Love and compassion are necessities, not luxuries. Without them, humanity cannot survive. Dalai Lama

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                                  • #18
                                    Originally posted by ridgeback View Post
                                    LOL....horses are more relaxed with them on....

                                    Hunter people shave everything and their horses don't come in with cuts or bumps because of it nor do they eat things they shouldn't. Do what you are comfortable with but don't fall into the trap thinking it is bad to shave their whiskers. It always amazes me how many dressage people act all self righteous about shaving whiskers but they turn around and never turn their horses out. Before I'm jumped I'm talking about the expensive ones and yes the hunters that are in the hundreds of thousands get turned out.
                                    Well, I'd be more relaxed if I wasn't bumping into things cause my feeler whiskers are gone- after all dressage horses deal in nuances.

                                    Comment


                                    • #19
                                      Originally posted by Hazelnut View Post
                                      Well, I'd be more relaxed if I wasn't bumping into things cause my feeler whiskers are gone- after all dressage horses deal in nuances.
                                      Now I'm ROTLMAO... Exactly how do dressage horses deal in nuances? A horse is a horse is a horse.

                                      Like I said dressage horses are no more relaxed then hunters and equatation horses...Most of the higher level(expensive) dressage horses don't get turned out...tell me how that is relaxing? I bolded and highlighted the word most so people would not come back and give me their one or two examples of upper level dressage horses that get turned out Please go to a hunter show and find all these horses with bumps and scrapes on their heads.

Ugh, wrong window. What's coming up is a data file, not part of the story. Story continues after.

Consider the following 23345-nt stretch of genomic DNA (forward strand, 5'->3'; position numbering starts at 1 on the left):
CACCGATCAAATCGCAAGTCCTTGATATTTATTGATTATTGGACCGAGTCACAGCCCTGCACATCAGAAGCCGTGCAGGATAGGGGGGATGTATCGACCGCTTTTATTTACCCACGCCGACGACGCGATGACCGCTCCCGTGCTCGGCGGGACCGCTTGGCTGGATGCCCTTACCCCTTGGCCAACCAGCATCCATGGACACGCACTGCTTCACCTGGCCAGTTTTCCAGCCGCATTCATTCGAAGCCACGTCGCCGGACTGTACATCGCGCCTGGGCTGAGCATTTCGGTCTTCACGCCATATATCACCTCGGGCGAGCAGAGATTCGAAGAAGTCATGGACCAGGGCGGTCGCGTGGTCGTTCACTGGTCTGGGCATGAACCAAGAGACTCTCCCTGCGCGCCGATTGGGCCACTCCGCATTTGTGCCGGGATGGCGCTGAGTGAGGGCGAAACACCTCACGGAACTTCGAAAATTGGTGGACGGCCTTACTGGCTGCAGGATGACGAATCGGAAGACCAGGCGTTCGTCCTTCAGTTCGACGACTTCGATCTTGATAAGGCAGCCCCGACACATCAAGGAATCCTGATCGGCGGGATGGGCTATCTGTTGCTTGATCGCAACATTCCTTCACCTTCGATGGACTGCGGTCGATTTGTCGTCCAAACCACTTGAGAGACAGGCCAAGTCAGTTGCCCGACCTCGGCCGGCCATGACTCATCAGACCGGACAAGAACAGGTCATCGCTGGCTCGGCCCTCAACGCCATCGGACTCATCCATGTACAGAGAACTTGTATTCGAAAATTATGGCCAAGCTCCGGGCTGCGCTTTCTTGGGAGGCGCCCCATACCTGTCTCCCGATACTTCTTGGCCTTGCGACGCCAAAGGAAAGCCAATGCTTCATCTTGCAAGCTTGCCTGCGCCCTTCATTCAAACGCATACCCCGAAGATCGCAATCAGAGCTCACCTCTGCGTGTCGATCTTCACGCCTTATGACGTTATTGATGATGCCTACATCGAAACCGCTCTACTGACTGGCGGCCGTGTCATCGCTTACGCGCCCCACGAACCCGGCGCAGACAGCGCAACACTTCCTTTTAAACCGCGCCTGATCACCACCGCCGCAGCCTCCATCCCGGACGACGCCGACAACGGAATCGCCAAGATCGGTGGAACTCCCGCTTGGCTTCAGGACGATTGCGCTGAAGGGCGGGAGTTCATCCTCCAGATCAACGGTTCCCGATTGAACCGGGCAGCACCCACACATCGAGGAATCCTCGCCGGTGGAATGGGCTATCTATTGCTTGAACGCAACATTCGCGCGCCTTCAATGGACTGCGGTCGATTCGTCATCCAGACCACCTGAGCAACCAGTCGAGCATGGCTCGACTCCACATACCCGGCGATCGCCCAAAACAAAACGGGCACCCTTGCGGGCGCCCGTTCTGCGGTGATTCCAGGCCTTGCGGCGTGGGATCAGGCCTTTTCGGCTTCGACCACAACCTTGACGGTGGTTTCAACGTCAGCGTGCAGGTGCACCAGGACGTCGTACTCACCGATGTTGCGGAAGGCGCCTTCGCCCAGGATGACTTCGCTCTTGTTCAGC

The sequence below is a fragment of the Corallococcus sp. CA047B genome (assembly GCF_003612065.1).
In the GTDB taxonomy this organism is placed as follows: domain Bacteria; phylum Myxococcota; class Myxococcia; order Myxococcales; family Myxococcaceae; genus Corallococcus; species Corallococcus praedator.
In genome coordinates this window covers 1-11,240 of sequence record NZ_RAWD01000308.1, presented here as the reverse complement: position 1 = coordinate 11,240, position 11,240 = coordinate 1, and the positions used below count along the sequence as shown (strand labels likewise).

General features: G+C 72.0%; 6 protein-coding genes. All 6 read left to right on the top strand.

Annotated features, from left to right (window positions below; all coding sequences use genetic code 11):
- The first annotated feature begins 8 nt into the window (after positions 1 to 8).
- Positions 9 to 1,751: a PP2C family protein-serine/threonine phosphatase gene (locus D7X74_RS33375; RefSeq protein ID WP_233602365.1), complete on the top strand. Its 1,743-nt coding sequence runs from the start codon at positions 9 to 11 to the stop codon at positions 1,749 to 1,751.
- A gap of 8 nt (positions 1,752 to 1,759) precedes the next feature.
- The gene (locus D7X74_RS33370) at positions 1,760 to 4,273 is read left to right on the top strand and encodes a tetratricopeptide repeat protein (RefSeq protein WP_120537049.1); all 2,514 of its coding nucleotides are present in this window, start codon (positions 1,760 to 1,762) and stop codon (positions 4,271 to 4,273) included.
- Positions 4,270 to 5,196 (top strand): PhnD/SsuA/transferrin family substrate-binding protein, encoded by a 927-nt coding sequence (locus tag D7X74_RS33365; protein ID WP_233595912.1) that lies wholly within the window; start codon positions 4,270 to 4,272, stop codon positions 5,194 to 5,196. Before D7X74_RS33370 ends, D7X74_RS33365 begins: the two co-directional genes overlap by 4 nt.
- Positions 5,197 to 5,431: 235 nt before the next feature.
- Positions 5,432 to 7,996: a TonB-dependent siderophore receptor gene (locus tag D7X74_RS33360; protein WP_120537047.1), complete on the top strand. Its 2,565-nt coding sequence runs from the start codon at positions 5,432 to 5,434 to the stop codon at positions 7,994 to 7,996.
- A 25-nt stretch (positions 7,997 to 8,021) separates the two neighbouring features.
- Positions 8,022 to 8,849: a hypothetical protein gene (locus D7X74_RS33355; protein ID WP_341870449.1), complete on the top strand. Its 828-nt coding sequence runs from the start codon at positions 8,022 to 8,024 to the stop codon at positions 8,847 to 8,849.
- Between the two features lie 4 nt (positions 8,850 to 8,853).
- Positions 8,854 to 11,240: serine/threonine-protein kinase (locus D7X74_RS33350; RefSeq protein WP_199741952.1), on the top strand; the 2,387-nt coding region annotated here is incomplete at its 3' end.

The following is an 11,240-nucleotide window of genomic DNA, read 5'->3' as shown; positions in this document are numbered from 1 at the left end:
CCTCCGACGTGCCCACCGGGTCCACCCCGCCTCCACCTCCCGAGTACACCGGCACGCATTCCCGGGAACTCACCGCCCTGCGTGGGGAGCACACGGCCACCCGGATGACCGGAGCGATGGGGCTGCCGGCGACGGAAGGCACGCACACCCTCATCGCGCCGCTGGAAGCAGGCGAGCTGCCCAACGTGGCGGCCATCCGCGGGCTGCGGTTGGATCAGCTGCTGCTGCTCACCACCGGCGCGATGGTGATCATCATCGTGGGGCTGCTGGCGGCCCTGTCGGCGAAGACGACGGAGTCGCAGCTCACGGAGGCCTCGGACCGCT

Love and compassion are necessities, not luxuries. Without them, humanity cannot survive. Dalai Lama

                                      Comment


                                      • #20
                                        Originally posted by ridgeback View Post
                                        Now I'm ROTLMAO... Exactly how do dressage horses deal in nuances? A horse is a horse is a horse.

                                        Like I said dressage horses are no more relaxed then hunters and equatation horses...Most of the higher level(expensive) dressage horses don't get turned out...tell me how that is relaxing? I bolded and highlighted the word most so people would not come back and give me their one or two examples of upper level dressage horses that get turned out Please go to a hunter show and find all these horses with bumps and scrapes on their heads.
                                        I'm glad you laughed, Ridgeback...I was laughing when I wrote it.